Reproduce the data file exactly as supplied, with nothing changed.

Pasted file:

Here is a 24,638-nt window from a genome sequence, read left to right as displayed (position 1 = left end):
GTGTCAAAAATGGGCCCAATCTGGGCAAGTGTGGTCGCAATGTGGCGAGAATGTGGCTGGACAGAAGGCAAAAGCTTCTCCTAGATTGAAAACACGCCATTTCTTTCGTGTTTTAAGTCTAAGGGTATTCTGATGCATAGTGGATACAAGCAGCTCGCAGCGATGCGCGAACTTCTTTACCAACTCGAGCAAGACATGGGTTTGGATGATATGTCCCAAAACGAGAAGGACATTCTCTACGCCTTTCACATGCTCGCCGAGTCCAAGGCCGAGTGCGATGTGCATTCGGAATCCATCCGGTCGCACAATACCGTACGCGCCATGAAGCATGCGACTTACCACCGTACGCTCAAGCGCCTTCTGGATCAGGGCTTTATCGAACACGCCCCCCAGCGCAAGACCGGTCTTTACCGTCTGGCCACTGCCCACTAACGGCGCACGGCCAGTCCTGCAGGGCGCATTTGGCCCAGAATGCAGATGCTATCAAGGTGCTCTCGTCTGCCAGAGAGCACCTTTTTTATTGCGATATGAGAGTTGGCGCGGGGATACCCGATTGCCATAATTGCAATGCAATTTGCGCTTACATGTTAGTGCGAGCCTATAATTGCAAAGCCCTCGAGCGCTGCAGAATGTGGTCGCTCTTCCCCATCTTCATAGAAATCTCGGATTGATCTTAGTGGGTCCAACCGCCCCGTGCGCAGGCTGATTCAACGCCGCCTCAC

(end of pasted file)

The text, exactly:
Here is a 24,638-nt window from a genome sequence, read left to right as displayed (position 1 = left end):
GTGTCAAAAATGGGCCCAATCTGGGCAAGTGTGGTCGCAATGTGGCGAGAATGTGGCTGGACAGAAGGCAAAAGCTTCTCCTAGATTGAAAACACGCCATTTCTTTCGTGTTTTAAGTCTAAGGGTATTCTGATGCATAGTGGATACAAGCAGCTCGCAGCGATGCGCGAACTTCTTTACCAACTCGAGCAAGACATGGGTTTGGATGATATGTCCCAAAACGAGAAGGACATTCTCTACGCCTTTCACATGCTCGCCGAGTCCAAGGCCGAGTGCGATGTGCATTCGGAATCCATCCGGTCGCACAATACCGTACGCGCCATGAAGCATGCGACTTACCACCGTACGCTCAAGCGCCTTCTGGATCAGGGCTTTATCGAACACGCCCCCCAGCGCAAGACCGGTCTTTACCGTCTGGCCACTGCCCACTAACGGCGCACGGCCAGTCCTGCAGGGCGCATTTGGCCCAGAATGCAGATGCTATCAAGGTGCTCTCGTCTGCCAGAGAGCACCTTTTTTATTGCGATATGAGAGTTGGCGCGGGGATACCCGATTGCCATAATTGCAATGCAATTTGCGCTTACATGTTAGTGCGAGCCTATAATTGCAAAGCCCTCGAGCGCTGCAGAATGTGGTCGCTCTTCCCCATCTTCATAGAAATCTCGGATTGATCTTAGTGGGTCCAACCGCCCCGTGCGCAGGCTGATTCAACGCCGCCTCAC